Kenya: Kamworor Leads Comeback Athletes in Punching Tokyo Ticket

Geoffrey Kamworor celebrates winning the men's 10,000 metres during the Kenyan trials for the Tokyo Olympics Games on June 18, 2021 at the Moi International Sports Centre, Kasarani.

During the just concluded national Olympics trials at Moi International Sports Centre, Kasarani, three athletes came out of the woods to book their slots in Team Kenya for Tokyo Summer Games.

Geoffrey Kamworor bagged victory in the 10,000m race, a major comeback after he was involved in an accident along the Eldoret-Kaptagat highway last year which ruled him out of the World Half Marathon Championships, where he was to defend his title.

He was hit by a motorcycle during his routine morning run and sustained a fracture in his right tibia forcing him to undergo surgery at St Lukes Hospital in Eldoret by Dr Victor Bargoria.

Kamworor beat a strong team to win the race in 27:01:06 ahead of his training mate Rodgers Kwemoi who timed 27:05:51 with Weldon Kirui finishing third.

The Kaptagat-based athlete, who has been christened the man of all surfaces due to his exemplary performances in cross country, road races and track events, was pleased to win the race which was competitive.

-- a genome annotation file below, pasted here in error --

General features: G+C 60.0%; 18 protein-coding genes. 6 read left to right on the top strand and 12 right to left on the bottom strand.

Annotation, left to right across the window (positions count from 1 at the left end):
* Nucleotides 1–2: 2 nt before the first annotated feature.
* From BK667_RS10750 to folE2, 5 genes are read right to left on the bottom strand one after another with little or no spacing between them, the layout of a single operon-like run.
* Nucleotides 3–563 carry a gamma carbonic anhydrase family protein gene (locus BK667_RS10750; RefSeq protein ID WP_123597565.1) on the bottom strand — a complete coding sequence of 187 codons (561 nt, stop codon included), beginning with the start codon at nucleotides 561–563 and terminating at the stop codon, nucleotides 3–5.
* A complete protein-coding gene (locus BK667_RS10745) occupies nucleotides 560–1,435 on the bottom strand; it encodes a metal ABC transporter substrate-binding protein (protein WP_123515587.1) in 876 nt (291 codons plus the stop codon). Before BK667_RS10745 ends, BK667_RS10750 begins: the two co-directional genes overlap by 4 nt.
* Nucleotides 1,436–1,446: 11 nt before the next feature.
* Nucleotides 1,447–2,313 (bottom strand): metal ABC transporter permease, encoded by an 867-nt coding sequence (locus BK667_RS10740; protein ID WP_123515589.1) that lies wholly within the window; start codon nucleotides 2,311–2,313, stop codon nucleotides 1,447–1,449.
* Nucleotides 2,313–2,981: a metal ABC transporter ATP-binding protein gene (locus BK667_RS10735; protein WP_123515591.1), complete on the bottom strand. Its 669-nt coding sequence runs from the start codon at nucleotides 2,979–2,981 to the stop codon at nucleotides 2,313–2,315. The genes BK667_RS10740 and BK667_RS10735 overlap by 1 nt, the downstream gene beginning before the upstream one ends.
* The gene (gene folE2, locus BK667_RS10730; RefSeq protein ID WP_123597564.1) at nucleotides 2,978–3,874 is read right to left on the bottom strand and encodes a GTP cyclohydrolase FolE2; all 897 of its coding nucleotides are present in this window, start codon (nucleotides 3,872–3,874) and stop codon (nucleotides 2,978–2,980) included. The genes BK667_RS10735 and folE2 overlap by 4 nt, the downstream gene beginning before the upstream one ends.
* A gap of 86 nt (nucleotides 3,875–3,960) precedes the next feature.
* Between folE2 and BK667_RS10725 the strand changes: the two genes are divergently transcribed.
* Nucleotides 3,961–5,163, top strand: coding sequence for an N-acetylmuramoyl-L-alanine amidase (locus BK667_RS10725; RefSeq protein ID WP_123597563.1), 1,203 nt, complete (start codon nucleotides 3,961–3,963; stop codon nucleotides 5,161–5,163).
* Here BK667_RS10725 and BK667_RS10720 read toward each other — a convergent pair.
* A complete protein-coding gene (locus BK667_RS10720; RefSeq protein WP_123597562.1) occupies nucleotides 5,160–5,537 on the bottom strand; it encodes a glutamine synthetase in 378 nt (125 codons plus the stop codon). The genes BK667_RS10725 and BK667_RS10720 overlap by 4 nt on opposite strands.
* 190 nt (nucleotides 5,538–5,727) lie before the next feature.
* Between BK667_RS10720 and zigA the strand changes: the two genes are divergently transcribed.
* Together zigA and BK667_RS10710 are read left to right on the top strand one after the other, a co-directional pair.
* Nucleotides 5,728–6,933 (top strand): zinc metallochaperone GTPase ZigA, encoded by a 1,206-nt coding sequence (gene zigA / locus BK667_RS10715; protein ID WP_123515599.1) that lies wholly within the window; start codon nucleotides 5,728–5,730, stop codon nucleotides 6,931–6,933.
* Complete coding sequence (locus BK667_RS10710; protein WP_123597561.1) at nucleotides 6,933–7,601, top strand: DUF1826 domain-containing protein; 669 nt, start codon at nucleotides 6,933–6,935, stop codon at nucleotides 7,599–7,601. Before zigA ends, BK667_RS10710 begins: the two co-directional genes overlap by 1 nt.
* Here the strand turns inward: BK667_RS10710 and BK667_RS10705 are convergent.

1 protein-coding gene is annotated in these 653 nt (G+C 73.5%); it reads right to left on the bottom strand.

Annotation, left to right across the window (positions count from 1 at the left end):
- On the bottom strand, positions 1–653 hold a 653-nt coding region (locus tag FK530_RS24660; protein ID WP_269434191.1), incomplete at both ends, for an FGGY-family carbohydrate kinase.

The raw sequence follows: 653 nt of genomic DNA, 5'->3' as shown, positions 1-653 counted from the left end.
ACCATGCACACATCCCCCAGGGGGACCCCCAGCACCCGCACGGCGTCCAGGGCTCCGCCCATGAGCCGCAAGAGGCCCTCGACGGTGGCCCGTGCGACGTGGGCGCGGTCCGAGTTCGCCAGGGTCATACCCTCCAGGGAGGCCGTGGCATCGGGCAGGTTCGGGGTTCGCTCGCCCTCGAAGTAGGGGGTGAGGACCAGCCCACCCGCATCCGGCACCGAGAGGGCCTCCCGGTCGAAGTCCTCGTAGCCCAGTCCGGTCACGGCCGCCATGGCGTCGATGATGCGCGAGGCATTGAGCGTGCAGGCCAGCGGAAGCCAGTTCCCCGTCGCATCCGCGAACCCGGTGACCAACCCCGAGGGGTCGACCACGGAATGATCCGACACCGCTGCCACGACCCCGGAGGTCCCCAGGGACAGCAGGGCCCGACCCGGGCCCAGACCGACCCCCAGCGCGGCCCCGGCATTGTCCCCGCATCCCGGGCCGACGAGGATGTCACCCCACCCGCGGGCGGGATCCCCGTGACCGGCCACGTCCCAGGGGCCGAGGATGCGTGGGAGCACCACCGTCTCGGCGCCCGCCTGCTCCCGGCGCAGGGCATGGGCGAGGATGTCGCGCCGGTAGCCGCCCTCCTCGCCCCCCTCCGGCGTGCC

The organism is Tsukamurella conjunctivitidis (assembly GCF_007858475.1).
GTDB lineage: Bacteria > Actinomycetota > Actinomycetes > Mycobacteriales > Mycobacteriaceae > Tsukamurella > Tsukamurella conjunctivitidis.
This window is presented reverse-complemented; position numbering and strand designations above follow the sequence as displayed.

"I'm happy to be back because I have gone through a lot of challenges in the past season. I missed a gold medal in the Olympic Games and the win here is just a start as I go for gold medal in Tokyo," said Kamworor after the race. "I still need to finalise my training because the race is competitive but I also need to work hard and see if I can bring the medal Kenya has not won since 1968."

In 2019, Charles Simotwo picked a knee injury that forced him to undergo a surgery at St Lukes hospital by the same doctor.

Simotwo won the 1,500m race that saw World Champion in the distance Timothy Cheruiyot emerge fourth, missing a slot in the Kenyan team.

An elated Simotwo is grateful to have made the team after recovering from an injury that almost ended his career.

"I managed to undergo a successful surgery in 2019 at St Lukes Hospital which went on well and last season I was up and running again. That was my build up for the trials and I'm happy I will be representing my country in the Olympic Games," said Simotwo.

The 2017 World Cross Country champion Irene Cheptai was looking forward to a great comeback after maternity break but that was not to be after the coronavirus pandemic struck causing suspension of all sporting events across the world.

During the trials, she emerged second in the 10,000m race clocking 31:06.86 behind world 5,000m champion Hellen Obiri who won the race in 30:53.60.

Cheptai - who trains in Iten, Elgeyo Marakwet County - told Nation Sport that she had trained well for the race because she is yearning to represent the country once again in a global event.

"My last event to represent Kenya was the 2017 World Championships where I came in seventh position before going for maternity leave. My comeback has been challenging with injuries along the way but I managed to make the team after good preparations. I'm looking forward to representing my country well," said Cheptai.

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